Take other fields — Here’s what writer John Steinbeck had to say :

“I work because I know it gives me pleasure to work. It is as simple as that and I don’t require any other reasons. I am losing a sense of self to a marked degree and that is a pleasant thing. And since then I have been happier simply to do the work and to take the reward at the end of every day that is given for a day of honest work. I grow less complicated all the time and that is a joy to me.”

And also painter Vincent Van Gogh :

“I cannot tell you how happy I am to have taken up drawing again…Though I feel my weakness and my painful dependence in many things, I have recovered my mental balance, and day by day my energy increases.”

 

 

CONDITIONS OF FLOW

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In Subang Jaya, Selangor

“It is not the hearing that improves life, it is the listening.”

Mihaly Csikszentmihalyi

So here’s what Csikszentmihalyi formulated in order for us to achieve flow :

  1. Deep concentration

  2. Attention to details

  3. Realistic goals based on our current skill level and what we have

– Flow doesn’t just come around. It takes focus — It requires you shutting away distractions, turning off your Wi-fi whenever necessary.

– Attune yourself to the details — Acknowledge that work can be tedious, welcome the tedium — And do the work part by part. That’s the fun thing — When you lose yourself in your work. You obviously must have an idea of what you want the product to be. But the golden key is to enjoy the process. Don’t get too concerned about how it will eventually turn out. It’s in your power to make your work good as it can be; what isn’t in your power is when it’s finally out of your hands to be read, seen, or used by other people.

– It’s by no means crucial for you to set goals — And come on, don’t be so hard on yourself. Be a little more realistic. Work your way up the ladder, take your time, learn what you need to learn depending on where you are now.

– It’s another great thing to set goals for what you want to accomplish from each session. “Writing at 12:00 pm” is no better than “Writing section A of Part 1 at 12:00 pm”. This way your focus and efforts will be directed. It’s also a way to assure your mind that you’re making progress.

– Also, one more important thing — Develop a set of routines. Determine which times of the day are best for the activity you’re after, and generously reward yourself for being consistent in doing that particular activity. Develop also a set of rituals — What do you need to have by your side when you’re at work? — To signal yourself, “Alright I’m ready to work”? — A cup of coffee? A pair of earphones on? Your favorite album playing on the stereo? Whatever it may be, you’ll come to know what works best for you.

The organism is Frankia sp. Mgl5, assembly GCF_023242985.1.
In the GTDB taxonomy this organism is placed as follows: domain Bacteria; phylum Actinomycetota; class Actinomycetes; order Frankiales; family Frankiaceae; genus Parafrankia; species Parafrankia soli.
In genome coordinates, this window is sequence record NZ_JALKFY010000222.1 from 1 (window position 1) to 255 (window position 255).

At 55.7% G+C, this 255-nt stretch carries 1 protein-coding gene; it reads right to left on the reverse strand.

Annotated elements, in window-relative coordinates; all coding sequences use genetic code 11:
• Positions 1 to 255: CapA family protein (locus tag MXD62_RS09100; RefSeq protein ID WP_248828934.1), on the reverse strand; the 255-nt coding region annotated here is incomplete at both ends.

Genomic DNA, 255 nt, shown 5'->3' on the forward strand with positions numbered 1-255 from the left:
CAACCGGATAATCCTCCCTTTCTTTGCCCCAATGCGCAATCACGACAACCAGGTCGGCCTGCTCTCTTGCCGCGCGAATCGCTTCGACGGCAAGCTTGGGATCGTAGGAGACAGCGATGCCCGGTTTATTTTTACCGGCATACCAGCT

FINDING YOUR FLOW

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You don’t have to be good at one thing. Famous writer Hemingway was an avid hunter, fisher, sailor, and boxer.

“The future will belong not only to the educated man, but to the man who is educated to use his leisure wisely.”

C.K. Brightbill

Work doesn’t have to mean something that involves sitting at your desk for long hours. It can mean other activities such as swimming, cycling, or running, if that’s what you like.

It can also mean the “mundane” everyday things — Ironing your clothes, washing dishes, or the job you’re currently in. Flow doesn’t depend on what you do, but rather how you do it.

Just like a lot of other people, I have to take long walks in my campus to get to class, or just to have my meals. But honest to God, I love the long walks — I love the deep thoughts and ideas that I have when I’m walking, and I really enjoy the sight of nature. When a friend offers me a ride to class, I’d just say, “It’s alright, man. I prefer walking.”

Another huge part of me that I feel I can’t live without is writing. And writing is probably the least impressive thing about me. It isn’t always fun. Some days I just don’t write well, and it’s a heinously tedious thing to do — And at times, it’s just plain insane. But it’s something I don’t mind doing — If I could do it all day, I would.

If I started writing at, say, 9 pm, the next thing I know, it’s already 12. And then it’s 3 in the morning. I’d listen to my favorite tracks on repeat when I write as a way to shut myself off from the outside world and even from my own distracting thoughts — I’d refine my ideas on pieces of paper before the real writing starts.

As compared to doing something I hate — Like attending a Chemistry class, as an example — I’m just struggling to get through with it, glancing at my watch every few minutes while I serve the slowest darn hours of my life.

I am not at all a good writer. In fact, I really think I would never be worthy of calling myself a writer. I’m more of a person who writes. Look at me, right now I’m only writing articles here on my site, with a free plan, which explains why you see all these ads.

When ideas come, it’s my responsibility to write them down. I’m only a medium for those ideas to be expressed. It’s a very humbling thing. Because it’s not about me. It’s about the work. It’s something that I’m willing to dedicate myself to as consistently as I can. Because when I don’t, I will feel out of place. Something inside me is missing.

So back to what we talked about early on, find something that you love to do — Find the pain that you love. It may be something you haven’t done for a long time, or something that you always wanted to start doing. Maybe you have an old guitar that you played when you were younger, or a pair of running shoes that you haven’t worn in a while. You’re not entering a club of professionals or anything. Just begin — It will take you to beautiful places. Believe me.